Denials of Judicial Bypass Petitions for Abortion in Texas Before and After the 2016 Bypass Process Change: 2001-2018

Am J Public Health. 2020 Mar;110(3):351-353. doi: 10.2105/AJPH.2019.305491. Epub 2020 Jan 16.


Objectives. To estimate the percentage of Texas judicial bypass petitions for abortion denied annually from 2001 to 2018, and to assess whether that fraction changed after the state's 2016 bypass process change.Methods. Because official statistics on Texas judicial bypass case counts and outcomes are only available for 2016 and later, we systematically reviewed monthly internal reports from Jane's Due Process (JDP), an organization providing legal representation to pregnant minors seeking bypass from 2001 to 2018. We report numbers and percentages of JDP cases denied for 2001 to 2018 and numbers and percentages of all cases denied from official Texas statistics for 2016 to 2018 (all available years).Results. At least 1 denial occurred in 11 out of 15 years observed before the bypass law changed in Texas (percentages = 0%-6.2%). After Texas made its bypass process more restrictive, the percentage denied increased (from 2.8% in 2015 to 10.3% in 2016 among JDP cases).Conclusions. We found the greatest percentages of judicial bypass for abortion petitions denied after the policy was implemented and after the bypass process changed. Judicial bypass for abortion may expose pregnant minors to judicial veto of their abortion decision.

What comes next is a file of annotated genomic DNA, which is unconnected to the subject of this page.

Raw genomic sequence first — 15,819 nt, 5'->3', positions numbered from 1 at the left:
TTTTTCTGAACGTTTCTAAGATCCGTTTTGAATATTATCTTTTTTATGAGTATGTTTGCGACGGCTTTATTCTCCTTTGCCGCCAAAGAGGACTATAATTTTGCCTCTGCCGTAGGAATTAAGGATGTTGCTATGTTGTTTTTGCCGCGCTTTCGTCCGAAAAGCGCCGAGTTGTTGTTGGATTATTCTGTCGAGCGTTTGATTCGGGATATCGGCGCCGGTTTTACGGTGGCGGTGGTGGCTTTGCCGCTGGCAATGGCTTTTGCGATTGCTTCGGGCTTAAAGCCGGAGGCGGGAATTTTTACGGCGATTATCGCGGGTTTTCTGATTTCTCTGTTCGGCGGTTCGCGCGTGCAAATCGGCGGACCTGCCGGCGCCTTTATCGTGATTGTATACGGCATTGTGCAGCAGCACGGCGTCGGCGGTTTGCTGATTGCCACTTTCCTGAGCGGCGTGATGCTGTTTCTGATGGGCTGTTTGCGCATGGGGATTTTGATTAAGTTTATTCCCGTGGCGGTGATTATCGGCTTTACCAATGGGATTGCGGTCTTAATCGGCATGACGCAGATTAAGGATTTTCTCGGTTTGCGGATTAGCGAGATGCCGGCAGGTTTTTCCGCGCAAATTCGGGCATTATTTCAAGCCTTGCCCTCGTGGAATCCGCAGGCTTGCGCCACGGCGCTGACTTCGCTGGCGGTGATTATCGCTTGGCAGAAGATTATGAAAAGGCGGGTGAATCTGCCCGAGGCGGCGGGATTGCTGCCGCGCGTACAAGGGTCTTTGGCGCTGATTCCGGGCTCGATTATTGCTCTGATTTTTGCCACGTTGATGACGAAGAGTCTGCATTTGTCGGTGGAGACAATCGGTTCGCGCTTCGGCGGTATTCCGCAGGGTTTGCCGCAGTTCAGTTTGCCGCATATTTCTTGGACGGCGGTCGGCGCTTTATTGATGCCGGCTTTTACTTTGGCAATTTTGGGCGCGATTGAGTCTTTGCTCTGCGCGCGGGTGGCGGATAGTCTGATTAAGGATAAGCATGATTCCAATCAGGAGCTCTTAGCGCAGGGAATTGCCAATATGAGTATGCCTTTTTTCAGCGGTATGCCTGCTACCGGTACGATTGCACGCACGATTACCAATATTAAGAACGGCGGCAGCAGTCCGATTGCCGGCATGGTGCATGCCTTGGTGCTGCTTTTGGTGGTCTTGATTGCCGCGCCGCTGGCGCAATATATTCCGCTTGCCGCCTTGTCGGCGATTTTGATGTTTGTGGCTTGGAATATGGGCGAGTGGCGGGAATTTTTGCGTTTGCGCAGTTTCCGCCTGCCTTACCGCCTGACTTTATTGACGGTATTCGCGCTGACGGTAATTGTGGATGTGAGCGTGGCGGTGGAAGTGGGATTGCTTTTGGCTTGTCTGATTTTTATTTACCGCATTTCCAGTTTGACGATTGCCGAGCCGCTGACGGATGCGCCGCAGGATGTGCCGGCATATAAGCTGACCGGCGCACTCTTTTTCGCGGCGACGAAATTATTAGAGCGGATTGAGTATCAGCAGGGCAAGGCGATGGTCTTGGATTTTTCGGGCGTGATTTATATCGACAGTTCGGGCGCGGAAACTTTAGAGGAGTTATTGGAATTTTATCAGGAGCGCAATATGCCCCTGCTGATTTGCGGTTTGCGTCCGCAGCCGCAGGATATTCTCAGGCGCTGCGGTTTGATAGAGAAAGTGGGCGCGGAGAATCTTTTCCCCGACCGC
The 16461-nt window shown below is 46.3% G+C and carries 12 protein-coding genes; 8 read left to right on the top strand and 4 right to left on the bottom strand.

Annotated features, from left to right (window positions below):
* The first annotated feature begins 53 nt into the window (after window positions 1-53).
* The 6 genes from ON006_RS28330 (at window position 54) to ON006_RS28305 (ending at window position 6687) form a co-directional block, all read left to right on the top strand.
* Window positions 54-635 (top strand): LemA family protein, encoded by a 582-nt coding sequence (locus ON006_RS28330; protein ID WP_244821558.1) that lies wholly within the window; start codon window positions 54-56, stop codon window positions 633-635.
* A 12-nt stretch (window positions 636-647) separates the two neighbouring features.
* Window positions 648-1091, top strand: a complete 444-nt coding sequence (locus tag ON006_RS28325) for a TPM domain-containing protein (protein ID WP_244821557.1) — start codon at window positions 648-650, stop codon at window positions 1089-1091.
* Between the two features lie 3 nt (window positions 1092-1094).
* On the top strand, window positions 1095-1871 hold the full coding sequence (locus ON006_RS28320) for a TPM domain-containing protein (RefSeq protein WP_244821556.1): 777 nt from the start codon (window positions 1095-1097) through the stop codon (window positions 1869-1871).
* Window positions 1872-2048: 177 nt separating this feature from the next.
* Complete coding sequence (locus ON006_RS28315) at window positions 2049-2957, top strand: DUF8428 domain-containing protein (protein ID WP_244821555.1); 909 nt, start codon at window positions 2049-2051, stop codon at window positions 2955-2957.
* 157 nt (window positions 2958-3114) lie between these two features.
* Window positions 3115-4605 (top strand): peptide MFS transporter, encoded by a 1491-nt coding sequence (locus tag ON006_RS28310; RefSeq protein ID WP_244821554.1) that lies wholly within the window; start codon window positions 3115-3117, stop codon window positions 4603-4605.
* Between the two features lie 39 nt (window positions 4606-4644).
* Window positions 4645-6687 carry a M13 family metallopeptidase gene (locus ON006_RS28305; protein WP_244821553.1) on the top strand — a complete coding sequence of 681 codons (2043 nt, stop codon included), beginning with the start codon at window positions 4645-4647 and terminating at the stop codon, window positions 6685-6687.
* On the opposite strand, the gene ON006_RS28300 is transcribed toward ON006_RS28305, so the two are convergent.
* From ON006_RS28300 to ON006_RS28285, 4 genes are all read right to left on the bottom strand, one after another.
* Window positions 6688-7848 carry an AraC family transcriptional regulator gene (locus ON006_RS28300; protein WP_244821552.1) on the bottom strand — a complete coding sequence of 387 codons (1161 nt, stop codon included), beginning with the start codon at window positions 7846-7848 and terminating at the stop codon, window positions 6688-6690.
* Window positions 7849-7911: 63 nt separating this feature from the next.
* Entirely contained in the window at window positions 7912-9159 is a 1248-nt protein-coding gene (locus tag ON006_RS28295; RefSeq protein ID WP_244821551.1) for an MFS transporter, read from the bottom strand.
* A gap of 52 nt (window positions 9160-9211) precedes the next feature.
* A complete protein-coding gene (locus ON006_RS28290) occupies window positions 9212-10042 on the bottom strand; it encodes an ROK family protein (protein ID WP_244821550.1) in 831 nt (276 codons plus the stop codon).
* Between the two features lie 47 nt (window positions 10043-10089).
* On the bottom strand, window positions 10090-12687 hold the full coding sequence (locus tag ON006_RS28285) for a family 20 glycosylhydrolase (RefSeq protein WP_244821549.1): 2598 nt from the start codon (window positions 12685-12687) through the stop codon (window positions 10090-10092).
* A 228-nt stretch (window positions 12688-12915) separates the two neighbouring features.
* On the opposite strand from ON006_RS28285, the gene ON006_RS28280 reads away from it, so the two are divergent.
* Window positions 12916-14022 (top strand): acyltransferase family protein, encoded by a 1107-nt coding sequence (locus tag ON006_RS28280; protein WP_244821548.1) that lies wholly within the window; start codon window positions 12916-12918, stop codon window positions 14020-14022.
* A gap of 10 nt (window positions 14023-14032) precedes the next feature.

Publication types

  • Research Support, N.I.H., Extramural
  • Research Support, Non-U.S. Gov't

MeSH terms

  • Abortion, Legal / legislation & jurisprudence*
  • Adolescent
  • Female
  • Humans
  • Judicial Role*
  • Minors / legislation & jurisprudence*
  • Parental Consent / legislation & jurisprudence
  • Pregnancy
  • Texas